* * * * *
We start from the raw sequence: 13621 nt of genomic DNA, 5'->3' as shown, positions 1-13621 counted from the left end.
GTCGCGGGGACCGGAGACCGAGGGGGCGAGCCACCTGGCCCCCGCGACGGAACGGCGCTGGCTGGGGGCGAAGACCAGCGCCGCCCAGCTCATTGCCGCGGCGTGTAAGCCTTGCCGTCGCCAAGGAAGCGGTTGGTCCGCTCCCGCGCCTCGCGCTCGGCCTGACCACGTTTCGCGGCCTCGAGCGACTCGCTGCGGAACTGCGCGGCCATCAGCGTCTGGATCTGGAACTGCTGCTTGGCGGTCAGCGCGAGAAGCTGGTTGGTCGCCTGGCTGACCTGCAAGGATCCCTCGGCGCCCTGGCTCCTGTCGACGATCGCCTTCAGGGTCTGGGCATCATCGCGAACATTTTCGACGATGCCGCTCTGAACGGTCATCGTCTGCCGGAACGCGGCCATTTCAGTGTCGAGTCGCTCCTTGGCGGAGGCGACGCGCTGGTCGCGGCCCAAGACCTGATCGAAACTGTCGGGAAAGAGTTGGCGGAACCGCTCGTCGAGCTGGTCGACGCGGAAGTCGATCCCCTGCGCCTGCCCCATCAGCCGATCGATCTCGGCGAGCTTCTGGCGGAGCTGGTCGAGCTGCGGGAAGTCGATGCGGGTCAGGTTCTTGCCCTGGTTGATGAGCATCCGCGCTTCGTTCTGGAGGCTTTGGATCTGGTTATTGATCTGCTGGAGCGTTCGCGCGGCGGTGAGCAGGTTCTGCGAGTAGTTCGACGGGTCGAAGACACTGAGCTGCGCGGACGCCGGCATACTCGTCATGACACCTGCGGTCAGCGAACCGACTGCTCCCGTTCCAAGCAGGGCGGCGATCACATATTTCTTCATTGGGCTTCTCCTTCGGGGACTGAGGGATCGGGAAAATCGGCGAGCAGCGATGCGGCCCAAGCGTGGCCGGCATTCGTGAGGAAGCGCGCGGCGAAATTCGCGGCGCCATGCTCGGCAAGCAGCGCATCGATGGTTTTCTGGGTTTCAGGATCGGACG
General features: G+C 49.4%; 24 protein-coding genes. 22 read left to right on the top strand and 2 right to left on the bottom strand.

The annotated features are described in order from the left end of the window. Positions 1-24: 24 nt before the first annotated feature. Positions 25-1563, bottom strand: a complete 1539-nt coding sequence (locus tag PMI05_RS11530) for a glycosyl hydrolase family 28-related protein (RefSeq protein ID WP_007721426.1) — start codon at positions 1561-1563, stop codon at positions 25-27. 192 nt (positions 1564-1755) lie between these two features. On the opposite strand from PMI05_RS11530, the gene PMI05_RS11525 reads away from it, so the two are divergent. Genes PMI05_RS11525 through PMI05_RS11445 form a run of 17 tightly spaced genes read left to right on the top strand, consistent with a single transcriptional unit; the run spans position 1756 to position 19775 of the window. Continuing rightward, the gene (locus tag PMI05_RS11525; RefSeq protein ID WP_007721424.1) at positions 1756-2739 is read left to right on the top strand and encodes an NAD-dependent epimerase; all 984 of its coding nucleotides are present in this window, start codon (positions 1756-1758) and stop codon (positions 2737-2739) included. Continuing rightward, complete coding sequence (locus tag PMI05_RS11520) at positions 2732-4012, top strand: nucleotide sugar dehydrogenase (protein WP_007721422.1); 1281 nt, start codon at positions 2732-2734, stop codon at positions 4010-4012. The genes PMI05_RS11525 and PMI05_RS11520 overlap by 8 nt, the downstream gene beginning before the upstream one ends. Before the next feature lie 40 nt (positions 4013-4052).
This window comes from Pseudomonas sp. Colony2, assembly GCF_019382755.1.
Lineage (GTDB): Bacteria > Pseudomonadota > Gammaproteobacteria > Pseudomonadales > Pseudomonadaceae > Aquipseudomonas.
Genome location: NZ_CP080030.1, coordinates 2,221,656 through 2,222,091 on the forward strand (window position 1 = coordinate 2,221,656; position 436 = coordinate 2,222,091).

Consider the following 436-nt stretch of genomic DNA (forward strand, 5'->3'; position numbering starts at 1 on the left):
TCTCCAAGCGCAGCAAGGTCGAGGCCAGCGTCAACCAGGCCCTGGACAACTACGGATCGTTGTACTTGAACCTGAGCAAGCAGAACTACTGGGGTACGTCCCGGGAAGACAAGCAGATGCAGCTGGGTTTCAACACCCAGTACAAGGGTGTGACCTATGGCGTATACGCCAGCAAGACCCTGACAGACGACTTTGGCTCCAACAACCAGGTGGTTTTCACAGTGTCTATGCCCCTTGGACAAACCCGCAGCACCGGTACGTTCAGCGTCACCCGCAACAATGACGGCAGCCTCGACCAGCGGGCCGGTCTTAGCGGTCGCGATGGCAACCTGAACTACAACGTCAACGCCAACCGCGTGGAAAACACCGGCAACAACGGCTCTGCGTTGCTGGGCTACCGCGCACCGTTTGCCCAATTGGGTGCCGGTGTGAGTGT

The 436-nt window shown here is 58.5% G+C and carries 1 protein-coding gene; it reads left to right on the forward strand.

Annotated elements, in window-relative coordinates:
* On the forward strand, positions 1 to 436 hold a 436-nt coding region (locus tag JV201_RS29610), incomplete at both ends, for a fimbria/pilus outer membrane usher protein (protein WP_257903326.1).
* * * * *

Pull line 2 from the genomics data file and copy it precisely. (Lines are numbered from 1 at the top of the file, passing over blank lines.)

GTCGCGGGGACCGGAGACCGAGGGGGCGAGCCACCTGGCCCCCGCGACGGAACGGCGCTGGCTGGGGGCGAAGACCAGCGCCGCCCAGCTCATTGCCGCGGCGTGTAAGCCTTGCCGTCGCCAAGGAAGCGGTTGGTCCGCTCCCGCGCCTCGCGCTCGGCCTGACCACGTTTCGCGGCCTCGAGCGACTCGCTGCGGAACTGCGCGGCCATCAGCGTCTGGATCTGGAACTGCTGCTTGGCGGTCAGCGCGAGAAGCTGGTTGGTCGCCTGGCTGACCTGCAAGGATCCCTCGGCGCCCTGGCTCCTGTCGACGATCGCCTTCAGGGTCTGGGCATCATCGCGAACATTTTCGACGATGCCGCTCTGAACGGTCATCGTCTGCCGGAACGCGGCCATTTCAGTGTCGAGTCGCTCCTTGGCGGAGGCGACGCGCTGGTCGCGGCCCAAGACCTGATCGAAACTGTCGGGAAAGAGTTGGCGGAACCGCTCGTCGAGCTGGTCGACGCGGAAGTCGATCCCCTGCGCCTGCCCCATCAGCCGATCGATCTCGGCGAGCTTCTGGCGGAGCTGGTCGAGCTGCGGGAAGTCGATGCGGGTCAGGTTCTTGCCCTGGTTGATGAGCATCCGCGCTTCGTTCTGGAGGCTTTGGATCTGGTTATTGATCTGCTGGAGCGTTCGCGCGGCGGTGAGCAGGTTCTGCGAGTAGTTCGACGGGTCGAAGACACTGAGCTGCGCGGACGCCGGCATACTCGTCATGACACCTGCGGTCAGCGAACCGACTGCTCCCGTTCCAAGCAGGGCGGCGATCACATATTTCTTCATTGGGCTTCTCCTTCGGGGACTGAGGGATCGGGAAAATCGGCGAGCAGCGATGCGGCCCAAGCGTGGCCGGCATTCGTGAGGAAGCGCGCGGCGAAATTCGCGGCGCCATGCTCGGCAAGCAGCGCATCGATGGTTTTCTGGGTTTCAGGATCGGACG